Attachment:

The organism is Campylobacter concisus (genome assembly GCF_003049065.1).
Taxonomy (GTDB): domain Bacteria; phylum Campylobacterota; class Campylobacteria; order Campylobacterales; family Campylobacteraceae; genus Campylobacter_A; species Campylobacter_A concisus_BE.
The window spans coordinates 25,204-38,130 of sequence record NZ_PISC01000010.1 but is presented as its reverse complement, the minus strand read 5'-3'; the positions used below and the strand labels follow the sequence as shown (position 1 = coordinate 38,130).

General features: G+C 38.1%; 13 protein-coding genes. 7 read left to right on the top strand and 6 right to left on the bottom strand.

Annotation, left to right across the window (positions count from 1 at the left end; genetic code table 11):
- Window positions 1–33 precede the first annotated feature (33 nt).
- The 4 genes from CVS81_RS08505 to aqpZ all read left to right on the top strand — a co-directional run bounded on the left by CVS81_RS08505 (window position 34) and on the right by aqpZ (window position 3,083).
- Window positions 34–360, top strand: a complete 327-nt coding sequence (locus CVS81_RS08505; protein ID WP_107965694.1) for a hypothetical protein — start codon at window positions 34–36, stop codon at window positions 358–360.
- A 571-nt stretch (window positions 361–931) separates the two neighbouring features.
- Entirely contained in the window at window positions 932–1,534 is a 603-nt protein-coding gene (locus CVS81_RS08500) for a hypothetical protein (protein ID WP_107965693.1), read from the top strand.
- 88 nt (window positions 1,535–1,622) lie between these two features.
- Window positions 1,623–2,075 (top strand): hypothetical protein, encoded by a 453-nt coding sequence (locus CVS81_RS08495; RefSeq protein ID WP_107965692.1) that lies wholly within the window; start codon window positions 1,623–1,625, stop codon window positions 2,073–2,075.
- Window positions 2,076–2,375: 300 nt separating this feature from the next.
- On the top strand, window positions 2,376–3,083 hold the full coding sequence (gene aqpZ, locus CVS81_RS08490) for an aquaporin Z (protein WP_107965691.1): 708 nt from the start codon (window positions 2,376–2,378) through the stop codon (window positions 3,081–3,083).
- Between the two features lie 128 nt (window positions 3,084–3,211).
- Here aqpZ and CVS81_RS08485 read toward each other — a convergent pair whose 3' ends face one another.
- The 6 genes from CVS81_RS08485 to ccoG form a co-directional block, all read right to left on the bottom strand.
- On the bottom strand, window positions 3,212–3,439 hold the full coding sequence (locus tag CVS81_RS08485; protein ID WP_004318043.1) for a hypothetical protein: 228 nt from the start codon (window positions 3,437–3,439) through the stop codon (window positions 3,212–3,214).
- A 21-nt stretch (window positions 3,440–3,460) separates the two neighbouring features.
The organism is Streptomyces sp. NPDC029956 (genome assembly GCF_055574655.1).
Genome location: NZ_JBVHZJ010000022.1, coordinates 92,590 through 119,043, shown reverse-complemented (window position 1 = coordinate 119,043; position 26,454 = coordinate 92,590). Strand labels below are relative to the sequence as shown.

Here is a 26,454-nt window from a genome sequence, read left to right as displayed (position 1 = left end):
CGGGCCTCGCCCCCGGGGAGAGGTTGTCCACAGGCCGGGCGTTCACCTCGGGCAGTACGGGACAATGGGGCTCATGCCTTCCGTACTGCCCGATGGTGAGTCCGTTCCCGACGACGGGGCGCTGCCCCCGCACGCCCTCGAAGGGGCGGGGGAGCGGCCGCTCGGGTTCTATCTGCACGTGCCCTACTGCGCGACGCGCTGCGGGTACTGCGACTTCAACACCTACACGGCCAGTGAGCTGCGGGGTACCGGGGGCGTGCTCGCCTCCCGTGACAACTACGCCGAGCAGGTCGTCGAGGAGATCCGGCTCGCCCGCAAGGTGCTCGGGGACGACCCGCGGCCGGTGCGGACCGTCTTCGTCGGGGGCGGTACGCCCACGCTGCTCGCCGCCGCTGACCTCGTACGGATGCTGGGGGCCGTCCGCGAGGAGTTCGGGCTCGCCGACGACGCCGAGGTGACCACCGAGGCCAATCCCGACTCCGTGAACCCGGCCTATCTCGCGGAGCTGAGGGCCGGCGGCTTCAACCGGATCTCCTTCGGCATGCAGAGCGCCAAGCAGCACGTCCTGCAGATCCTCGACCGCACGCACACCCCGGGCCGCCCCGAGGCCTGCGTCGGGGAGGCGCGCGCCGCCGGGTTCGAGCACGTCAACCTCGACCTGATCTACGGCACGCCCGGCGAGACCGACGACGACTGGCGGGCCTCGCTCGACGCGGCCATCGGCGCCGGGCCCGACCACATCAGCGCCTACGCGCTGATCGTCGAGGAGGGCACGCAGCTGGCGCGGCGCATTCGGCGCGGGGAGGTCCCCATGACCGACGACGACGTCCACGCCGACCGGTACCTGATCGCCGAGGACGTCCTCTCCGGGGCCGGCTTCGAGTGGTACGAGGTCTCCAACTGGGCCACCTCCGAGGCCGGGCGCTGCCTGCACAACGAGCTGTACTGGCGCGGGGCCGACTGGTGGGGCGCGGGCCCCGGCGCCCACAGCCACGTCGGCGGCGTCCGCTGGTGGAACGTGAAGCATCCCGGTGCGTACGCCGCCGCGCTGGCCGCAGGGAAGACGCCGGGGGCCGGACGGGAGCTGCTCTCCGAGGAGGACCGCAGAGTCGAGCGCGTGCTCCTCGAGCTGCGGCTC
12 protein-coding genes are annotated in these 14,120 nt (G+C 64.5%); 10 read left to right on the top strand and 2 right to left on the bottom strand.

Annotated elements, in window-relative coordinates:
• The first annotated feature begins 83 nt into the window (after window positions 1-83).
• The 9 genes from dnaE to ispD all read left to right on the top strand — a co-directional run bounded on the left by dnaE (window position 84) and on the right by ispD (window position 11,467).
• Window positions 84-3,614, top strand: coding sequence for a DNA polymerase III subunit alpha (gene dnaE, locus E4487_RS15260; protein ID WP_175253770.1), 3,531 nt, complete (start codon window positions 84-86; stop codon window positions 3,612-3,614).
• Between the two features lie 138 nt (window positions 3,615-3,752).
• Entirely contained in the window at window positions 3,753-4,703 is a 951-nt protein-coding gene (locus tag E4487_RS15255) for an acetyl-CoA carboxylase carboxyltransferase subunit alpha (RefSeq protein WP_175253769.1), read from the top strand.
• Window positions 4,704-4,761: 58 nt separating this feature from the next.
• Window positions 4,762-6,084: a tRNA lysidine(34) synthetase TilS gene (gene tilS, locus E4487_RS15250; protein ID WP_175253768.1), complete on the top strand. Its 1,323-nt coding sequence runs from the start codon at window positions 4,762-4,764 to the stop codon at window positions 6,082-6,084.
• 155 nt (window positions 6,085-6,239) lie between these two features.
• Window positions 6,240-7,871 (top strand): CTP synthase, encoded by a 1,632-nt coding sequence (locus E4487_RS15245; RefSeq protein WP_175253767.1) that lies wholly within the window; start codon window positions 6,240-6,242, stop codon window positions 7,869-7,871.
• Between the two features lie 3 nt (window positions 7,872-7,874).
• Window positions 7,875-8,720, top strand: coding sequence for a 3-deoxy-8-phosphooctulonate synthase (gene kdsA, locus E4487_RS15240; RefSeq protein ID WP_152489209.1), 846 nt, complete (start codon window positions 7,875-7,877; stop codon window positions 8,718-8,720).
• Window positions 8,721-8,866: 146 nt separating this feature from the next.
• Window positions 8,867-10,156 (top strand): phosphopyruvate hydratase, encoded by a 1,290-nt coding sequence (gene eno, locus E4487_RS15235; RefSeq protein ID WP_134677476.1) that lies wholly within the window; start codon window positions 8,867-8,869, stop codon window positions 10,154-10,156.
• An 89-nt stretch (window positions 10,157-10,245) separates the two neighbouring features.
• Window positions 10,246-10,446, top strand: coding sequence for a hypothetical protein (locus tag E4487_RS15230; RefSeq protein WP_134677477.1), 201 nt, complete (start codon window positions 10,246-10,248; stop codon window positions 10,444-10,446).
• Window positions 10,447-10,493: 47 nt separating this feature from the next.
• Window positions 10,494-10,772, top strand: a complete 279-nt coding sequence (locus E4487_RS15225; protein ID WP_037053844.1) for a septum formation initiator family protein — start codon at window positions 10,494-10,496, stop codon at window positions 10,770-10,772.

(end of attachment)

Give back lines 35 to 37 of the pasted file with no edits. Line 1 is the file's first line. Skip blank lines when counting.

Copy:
• Between the two features lie 3 nt (window positions 7,872-7,874).
• Window positions 7,875-8,720, top strand: coding sequence for a 3-deoxy-8-phosphooctulonate synthase (gene kdsA, locus E4487_RS15240; RefSeq protein ID WP_152489209.1), 846 nt, complete (start codon window positions 7,875-7,877; stop codon window positions 8,718-8,720).
• Window positions 8,721-8,866: 146 nt separating this feature from the next.